Greetings! How very good to see you here. If you're wondering where 'here' is, this is the great terra incognita between getting agent (hurrah!), and getting publisher (fingers crossed). But you are most welcome, whatever your relationship is to books, or words, or writing. I hope you enjoy - and please tell me if you do. POSHTOTTY

Sunday, 24 July 2011

Over your shoulder

Sitting on a train into London, and without reading material, my eye falls on the book open on the lap of the commuter next to me. Specifically, it falls on the fact that he is using a neatly folded tissue as a marker, moving it down from line to line as he reads. This seems a rather antiseptic way to read a book, and because of this, I'm expecting to see that the book itself, when my gaze darts to that, is some sort of textbook, and maybe badly printed enough for the ink to come off on a reader's fingers. Not a bit of it. It's a library hardback, and it's an historical romance. A truly dreadful historical romance, by the looks of it; the first words I read are:

Johanna was delighted to learn she would be the first of the princesses to get married.

Now, I write historical fiction, so I feel I have that much of a stake in what such writing can and should be, and this, as a line, is wong in ways that annoy me so much I start labelling them - 1) it's flat, it's reported emotion, it's not Johanna, God help the girl, leaping around in delight at cocking a snook at her sister-princesses, assuming such they be, and sticking her be-coiffed head out her casement to shout 'I'm getting married before you! Ner-ner-ner-nerner!' (If she did, that's a book I'd read with pleasure.) 2) The name. Princesses are not called Johanna. I remember watching a Hammer House of Horror years ago, with a character in it called 'Senorita Yvonne'. She was eaten by a werewolf, and frankly, with a name as anachronistic and sloppily unimaginative as that, deserved no better. Why go to the bother of creating a character - albeit in the case of Johanna, one flat as an uncooked gingerbread-man - and not come up with an imaginative and interest-snagging name for them? I went to the Mervyn Peake show at the BL recently (of which more anon) - now, if you want a master-class in the creation of fabulous names, read him. 3) So on two counts now, the author of this book has insulted me, as a reader, setting before me a bit of dead shorthand as oppposed to a bit of lively action, and misnaming a character so badly (and names you can't pronounce are another hatred of mine - how am I supposed to get carried along by the fact that you've fallen over a cliff/discovered a lost tribe of headhunters/are about to save the life of an infant during a fire at sea/ if every time my eye hits your name on the page, my reading mind is tripped up by it?).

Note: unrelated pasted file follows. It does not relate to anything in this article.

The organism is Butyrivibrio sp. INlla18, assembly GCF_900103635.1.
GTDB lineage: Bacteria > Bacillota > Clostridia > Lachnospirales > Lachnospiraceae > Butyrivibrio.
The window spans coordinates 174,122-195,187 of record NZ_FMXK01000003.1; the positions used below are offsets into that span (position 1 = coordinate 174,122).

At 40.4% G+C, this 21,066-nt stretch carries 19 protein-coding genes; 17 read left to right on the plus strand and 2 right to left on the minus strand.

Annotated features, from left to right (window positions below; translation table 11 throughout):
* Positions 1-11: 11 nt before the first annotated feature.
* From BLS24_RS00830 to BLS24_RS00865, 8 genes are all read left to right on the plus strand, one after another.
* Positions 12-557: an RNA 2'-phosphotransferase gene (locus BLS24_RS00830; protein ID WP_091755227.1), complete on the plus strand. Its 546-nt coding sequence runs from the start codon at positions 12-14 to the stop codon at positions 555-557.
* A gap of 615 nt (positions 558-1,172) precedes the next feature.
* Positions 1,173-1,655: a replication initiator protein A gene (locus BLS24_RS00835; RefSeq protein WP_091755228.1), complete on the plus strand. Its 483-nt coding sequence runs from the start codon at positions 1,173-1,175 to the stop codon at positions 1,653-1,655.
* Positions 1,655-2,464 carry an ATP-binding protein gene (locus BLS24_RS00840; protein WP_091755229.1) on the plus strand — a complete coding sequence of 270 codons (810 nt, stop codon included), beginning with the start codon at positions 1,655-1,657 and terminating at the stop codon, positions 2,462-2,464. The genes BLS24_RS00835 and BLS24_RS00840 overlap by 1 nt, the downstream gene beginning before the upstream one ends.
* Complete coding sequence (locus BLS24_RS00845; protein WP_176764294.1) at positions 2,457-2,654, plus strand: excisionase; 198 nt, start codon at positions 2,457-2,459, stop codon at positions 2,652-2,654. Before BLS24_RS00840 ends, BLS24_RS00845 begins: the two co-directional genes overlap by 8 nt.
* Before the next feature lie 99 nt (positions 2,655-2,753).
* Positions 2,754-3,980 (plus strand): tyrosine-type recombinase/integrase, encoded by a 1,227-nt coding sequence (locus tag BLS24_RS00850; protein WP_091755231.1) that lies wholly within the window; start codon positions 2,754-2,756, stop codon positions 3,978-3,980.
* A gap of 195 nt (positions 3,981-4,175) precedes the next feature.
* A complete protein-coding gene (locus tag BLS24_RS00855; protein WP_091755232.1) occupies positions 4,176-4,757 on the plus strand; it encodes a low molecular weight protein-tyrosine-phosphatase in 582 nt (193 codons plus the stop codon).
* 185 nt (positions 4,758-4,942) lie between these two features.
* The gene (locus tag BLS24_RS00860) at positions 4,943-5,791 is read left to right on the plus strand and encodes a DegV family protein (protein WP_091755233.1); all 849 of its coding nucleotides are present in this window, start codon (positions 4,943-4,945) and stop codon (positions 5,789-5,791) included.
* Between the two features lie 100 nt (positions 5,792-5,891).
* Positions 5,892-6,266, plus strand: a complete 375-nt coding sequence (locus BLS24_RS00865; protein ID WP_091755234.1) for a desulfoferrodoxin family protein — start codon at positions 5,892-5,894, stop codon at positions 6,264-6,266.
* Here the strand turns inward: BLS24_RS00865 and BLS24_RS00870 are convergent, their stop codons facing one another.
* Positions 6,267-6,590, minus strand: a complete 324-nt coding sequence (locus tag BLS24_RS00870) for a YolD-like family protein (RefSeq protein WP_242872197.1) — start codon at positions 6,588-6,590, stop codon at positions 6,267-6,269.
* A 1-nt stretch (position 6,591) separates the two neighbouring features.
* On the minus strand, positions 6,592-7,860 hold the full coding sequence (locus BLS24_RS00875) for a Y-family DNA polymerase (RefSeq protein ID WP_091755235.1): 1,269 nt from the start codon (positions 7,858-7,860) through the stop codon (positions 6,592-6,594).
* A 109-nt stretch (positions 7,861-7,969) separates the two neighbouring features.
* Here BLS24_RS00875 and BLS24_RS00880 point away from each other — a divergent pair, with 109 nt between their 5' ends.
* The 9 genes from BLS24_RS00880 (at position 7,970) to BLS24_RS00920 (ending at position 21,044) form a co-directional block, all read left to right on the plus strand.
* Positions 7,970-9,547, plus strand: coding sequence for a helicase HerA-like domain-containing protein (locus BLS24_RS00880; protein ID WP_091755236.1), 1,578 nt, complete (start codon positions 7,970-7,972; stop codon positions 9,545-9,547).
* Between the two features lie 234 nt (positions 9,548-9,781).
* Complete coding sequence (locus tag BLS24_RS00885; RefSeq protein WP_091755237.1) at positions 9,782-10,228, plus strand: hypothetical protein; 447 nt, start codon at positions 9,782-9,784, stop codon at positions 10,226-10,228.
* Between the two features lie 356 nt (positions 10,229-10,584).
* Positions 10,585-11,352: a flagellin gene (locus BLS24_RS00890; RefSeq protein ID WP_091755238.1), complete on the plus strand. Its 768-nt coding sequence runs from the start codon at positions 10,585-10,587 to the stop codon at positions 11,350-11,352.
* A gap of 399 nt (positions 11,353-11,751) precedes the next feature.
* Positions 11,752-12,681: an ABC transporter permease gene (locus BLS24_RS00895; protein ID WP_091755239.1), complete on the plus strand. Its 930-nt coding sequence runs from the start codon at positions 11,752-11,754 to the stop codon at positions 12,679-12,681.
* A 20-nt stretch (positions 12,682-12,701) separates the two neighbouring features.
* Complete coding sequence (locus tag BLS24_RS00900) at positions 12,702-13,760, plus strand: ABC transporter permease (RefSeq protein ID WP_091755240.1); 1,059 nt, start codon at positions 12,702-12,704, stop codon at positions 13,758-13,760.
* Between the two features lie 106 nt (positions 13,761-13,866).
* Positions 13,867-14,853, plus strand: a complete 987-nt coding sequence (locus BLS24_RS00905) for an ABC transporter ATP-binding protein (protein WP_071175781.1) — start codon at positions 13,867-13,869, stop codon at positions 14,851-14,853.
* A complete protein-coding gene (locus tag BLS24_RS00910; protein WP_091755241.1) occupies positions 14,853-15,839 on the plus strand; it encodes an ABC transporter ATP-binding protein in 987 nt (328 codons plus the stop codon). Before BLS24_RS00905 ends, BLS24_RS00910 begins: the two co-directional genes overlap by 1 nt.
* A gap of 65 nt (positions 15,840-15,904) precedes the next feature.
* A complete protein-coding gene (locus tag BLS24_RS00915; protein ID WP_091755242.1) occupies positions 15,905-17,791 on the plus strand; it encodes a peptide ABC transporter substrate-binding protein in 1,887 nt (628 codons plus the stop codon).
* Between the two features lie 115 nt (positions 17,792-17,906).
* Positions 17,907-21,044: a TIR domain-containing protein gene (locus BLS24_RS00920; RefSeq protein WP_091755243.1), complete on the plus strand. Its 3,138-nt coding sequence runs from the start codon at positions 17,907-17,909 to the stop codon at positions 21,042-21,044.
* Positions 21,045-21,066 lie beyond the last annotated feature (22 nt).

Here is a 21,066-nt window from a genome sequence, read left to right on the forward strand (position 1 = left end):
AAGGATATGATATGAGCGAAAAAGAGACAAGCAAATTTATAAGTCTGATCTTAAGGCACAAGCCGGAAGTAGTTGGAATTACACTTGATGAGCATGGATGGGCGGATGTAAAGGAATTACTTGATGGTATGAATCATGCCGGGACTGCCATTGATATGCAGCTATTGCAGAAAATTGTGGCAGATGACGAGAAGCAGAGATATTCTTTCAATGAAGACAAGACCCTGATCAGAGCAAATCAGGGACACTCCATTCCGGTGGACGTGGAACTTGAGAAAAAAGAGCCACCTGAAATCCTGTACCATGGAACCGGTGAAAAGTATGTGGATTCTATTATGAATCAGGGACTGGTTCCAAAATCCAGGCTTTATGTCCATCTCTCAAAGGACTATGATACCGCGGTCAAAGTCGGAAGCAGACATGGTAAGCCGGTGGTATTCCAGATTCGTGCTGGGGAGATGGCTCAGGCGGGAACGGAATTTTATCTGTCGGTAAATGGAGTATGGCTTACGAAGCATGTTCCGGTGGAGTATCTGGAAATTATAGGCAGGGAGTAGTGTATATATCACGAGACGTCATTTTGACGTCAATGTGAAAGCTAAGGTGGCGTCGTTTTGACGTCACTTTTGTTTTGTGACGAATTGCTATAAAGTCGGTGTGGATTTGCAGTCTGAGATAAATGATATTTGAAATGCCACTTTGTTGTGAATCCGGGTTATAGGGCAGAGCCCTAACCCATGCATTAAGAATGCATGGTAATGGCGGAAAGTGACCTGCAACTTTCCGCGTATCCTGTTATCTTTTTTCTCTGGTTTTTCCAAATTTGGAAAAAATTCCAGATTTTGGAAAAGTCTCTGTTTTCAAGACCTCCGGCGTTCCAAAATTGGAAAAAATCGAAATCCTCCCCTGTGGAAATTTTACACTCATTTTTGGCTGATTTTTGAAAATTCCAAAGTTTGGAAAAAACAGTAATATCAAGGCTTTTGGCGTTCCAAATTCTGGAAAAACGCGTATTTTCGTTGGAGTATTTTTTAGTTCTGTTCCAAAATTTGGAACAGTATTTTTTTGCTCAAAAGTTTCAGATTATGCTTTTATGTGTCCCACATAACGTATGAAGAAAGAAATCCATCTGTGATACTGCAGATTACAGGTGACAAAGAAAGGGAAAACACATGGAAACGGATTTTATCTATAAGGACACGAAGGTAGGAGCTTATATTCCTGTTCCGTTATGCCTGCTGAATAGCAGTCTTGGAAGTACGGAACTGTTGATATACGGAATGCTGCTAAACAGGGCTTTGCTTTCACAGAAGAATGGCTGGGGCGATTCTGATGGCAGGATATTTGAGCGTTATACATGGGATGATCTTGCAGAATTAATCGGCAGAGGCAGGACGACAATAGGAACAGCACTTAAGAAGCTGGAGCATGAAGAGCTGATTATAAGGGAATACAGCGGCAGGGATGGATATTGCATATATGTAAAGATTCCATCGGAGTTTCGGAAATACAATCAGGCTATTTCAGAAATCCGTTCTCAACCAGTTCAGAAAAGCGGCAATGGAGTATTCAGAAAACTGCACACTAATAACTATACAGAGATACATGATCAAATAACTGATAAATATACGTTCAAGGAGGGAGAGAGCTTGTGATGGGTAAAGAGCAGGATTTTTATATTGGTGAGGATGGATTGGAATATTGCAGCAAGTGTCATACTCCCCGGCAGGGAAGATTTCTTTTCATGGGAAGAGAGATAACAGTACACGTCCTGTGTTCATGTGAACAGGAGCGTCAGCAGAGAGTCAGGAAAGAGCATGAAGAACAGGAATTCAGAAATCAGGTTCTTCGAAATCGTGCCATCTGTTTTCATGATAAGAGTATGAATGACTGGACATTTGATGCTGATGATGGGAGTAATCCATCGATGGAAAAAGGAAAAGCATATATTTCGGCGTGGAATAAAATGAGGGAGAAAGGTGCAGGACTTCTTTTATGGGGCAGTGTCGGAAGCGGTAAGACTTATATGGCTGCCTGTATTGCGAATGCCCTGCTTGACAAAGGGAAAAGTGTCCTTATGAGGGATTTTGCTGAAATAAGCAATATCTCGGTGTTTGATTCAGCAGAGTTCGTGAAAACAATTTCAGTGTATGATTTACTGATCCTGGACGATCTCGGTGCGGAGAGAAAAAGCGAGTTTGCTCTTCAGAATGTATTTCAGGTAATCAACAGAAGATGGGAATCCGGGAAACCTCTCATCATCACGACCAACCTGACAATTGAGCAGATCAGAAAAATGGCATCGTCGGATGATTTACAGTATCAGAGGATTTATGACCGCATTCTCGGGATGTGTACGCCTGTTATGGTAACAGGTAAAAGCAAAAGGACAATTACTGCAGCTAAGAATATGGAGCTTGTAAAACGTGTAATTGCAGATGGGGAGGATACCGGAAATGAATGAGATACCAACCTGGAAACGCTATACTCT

Yet I keep reading. I race that folded tissue to the bottom of the page, maddened that it obscures the paragraph to come, despite the fact that with every line the writing seems to be getting worse in more and more predictable ways. So what is it? What is this thing about stolen words, other people's reading, that makes what they have in front of them so irresistible?